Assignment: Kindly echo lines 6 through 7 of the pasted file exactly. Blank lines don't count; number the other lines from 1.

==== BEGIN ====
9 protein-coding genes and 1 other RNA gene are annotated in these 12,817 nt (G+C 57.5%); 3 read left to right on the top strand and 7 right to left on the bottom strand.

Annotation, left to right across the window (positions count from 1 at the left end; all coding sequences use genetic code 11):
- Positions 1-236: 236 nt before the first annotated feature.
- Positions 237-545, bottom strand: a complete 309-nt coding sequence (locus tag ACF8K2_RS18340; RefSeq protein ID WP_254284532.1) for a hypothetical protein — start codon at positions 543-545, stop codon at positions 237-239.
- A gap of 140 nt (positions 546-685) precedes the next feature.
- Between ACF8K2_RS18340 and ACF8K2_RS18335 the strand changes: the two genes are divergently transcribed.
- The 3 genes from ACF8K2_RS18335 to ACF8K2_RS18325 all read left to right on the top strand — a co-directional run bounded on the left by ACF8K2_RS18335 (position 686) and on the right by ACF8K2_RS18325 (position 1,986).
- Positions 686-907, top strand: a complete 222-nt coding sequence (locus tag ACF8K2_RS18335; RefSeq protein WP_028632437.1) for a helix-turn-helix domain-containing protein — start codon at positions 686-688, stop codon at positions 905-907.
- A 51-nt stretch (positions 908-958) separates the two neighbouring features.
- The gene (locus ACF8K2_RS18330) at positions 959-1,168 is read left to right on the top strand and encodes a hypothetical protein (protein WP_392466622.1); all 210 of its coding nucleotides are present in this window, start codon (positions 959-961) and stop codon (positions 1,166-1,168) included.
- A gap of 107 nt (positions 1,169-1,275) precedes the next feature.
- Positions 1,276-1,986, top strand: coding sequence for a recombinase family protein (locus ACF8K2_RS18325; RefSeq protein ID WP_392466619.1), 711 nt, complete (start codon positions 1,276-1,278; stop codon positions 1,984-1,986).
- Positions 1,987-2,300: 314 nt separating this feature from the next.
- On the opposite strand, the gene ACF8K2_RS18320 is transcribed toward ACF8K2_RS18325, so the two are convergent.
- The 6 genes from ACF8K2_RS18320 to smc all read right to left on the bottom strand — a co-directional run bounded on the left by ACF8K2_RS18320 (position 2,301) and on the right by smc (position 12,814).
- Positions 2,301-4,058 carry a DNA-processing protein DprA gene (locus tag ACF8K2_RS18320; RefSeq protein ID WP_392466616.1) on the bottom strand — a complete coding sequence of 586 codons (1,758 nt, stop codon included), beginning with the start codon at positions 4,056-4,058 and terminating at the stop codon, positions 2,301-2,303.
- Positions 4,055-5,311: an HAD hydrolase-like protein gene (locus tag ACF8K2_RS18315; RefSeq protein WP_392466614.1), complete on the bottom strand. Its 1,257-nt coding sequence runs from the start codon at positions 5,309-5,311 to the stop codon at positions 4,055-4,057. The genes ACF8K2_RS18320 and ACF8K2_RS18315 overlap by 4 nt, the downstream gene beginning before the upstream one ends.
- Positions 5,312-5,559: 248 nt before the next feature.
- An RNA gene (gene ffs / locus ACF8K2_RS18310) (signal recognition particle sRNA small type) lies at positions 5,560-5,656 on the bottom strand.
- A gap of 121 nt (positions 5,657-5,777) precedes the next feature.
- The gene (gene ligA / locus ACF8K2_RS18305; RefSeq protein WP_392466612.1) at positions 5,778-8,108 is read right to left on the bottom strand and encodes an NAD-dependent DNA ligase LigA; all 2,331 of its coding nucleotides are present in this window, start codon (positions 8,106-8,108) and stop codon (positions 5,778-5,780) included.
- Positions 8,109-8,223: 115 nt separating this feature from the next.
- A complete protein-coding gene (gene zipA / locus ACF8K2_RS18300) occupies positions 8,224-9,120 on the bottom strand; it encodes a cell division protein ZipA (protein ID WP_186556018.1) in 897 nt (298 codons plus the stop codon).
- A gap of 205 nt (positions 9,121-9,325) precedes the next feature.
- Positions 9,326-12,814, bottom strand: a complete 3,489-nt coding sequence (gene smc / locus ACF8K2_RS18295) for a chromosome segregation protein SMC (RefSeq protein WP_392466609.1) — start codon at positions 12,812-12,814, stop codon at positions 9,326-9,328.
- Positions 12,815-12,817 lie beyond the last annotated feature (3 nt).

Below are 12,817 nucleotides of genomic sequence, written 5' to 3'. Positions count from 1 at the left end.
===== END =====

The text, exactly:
- Between ACF8K2_RS18340 and ACF8K2_RS18335 the strand changes: the two genes are divergently transcribed.
- The 3 genes from ACF8K2_RS18335 to ACF8K2_RS18325 all read left to right on the top strand — a co-directional run bounded on the left by ACF8K2_RS18335 (position 686) and on the right by ACF8K2_RS18325 (position 1,986).